Although the exact cause of relapses in RRMS is unclear, several factors are thought to be involved as outlined below.2,3

Genetic factors

Genetic factors are associated with the activation of the immune system.4

Environmental factors


Although the evidence is yet unclear, many experts believe that stress may be one of many factors which could increase the risk of a relapse.


Not all, but some bacterial or viral infections may cause a relapse.5,6


There is evidence that smoking cigarettes whilst on some DMTs increases the risk of a relapse.

Vitamin D deficiency

Some studies have shown that being low in vitamin D may be linked to having more relapses.7


Diagnosing relapsing-remitting MS is challenging as there is not a single test or procedure that can confirm the condition. Your GP may ask about your medical history and refer you to a specialist for further diagnostic tests, which are briefly described below:8.9

  • MRI scan to look for damage to the brain and spinal cord1
  • Cerebrospinal fluid analysis also known as a lumbar puncture or spinal tap, can be used to find characteristics of MS such as oligoclonal bands which represent evidence of inflammation involving the brain and/or spinal cord
  • Blood tests can be used to look for signs of RRMS including level of vitamin B12 and thyroid-stimulating hormone10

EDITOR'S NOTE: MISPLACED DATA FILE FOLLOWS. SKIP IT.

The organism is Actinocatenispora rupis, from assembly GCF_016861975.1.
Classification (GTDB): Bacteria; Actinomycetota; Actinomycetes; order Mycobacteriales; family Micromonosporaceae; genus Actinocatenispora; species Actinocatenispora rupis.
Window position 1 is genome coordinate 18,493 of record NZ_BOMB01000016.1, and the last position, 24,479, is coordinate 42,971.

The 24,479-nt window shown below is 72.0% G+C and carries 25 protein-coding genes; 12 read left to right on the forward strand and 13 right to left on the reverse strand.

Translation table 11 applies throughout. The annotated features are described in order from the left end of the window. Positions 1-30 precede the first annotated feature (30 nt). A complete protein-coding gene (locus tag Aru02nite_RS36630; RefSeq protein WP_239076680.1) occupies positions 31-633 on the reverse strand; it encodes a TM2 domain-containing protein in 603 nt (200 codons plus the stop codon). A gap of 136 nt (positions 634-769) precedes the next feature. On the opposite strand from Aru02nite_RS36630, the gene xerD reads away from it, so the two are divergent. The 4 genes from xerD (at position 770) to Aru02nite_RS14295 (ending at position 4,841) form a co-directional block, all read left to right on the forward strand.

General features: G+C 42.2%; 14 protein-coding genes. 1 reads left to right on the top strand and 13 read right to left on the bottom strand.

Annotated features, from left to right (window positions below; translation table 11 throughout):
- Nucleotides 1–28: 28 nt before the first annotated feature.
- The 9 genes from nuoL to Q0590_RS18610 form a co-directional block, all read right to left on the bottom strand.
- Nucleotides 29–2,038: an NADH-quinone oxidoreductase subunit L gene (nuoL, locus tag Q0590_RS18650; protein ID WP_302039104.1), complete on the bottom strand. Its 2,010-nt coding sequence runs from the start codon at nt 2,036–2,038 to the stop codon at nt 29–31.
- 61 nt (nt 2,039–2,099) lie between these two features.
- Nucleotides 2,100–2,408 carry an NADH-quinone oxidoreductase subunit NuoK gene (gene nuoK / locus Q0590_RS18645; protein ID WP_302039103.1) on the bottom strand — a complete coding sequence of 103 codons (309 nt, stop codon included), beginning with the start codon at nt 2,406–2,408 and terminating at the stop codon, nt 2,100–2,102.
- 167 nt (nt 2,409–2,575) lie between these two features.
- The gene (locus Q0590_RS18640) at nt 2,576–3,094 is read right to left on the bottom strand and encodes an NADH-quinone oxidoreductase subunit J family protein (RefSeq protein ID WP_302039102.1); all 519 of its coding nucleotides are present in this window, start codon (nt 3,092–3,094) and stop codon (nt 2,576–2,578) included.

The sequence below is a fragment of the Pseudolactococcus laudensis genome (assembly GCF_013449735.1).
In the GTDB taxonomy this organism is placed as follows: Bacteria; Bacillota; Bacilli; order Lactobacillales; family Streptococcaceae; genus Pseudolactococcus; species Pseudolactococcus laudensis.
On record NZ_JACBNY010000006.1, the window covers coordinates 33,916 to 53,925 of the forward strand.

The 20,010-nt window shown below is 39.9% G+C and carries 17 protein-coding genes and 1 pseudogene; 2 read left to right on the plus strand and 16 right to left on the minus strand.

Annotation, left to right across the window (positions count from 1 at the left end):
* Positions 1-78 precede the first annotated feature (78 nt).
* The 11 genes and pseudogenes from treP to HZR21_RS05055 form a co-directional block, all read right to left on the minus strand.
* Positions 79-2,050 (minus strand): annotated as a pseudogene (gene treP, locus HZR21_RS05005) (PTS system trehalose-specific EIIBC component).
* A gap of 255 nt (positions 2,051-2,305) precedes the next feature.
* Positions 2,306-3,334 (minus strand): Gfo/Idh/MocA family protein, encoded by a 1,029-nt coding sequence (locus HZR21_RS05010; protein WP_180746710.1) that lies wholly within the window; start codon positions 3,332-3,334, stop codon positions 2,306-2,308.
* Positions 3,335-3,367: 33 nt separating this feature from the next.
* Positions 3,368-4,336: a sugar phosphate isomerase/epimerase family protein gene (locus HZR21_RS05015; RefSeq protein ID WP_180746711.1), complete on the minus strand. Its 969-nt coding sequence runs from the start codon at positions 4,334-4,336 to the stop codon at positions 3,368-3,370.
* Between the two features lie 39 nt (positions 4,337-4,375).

• Optical Coherence Tomography (OCT) is a painless test that scans the nerves in the back of the eye (retina) to detect damage


There is currently no known cure for relapsing-remitting MS but there are treatments that may help to control the disease and manage symptoms. These treatments can reduce the number of relapses and slow down disease progression.9,11

Disease-modifying therapies (DMT) are drugs that alter the course of relapsing-remitting MS, reduce relapses and delay the progression of disabilities. These treatments work by targeting the immune system to reduce inflammation and prevent damage to the nervous system. There are around 20 DMTs for MS available on the NHS, including immunomodulatory drugs, immunosuppressive drugs, anti-inflammatory drugs, and high doses of steroids. Pain management drugs can also be offered depending on the symptoms. Studies have shown that receiving DMTs reduces the risk of permanent damage to your body and works better the sooner after diagnosis you start them.3,10. Drugs can be offered in different forms as outlined below:4

  • Injection: Drugs like interferons and glatiramer acetate can be delivered by injection
  • Oral medication: Drugs like fingolimod, teriflunomide, dimethyl fumarate, siponimod, and cladribine can be offered as oral medication
  • Infusion: Drugs like natalizumab, ocrelizumab, alemtuzumab, and rituximab can be delivered by infusion

Life with relapsing-remitting MS

Many people with RRMS can lead long, active, and healthy lives with the right care and support. 

Recognising the triggers of relapse and understanding their effects are useful as symptoms differ from person to person. It is also important that your healthcare team is aware of your symptoms or signs, as the more they know, the better they can help you. 

Looking after your well-being and reducing your risk factors is the key to staying well with MS. The NHS recommends healthy and balanced eating, regular exercise, getting vaccinated and stopping. Physical therapy and rehabilitation can be considered for muscle spasms.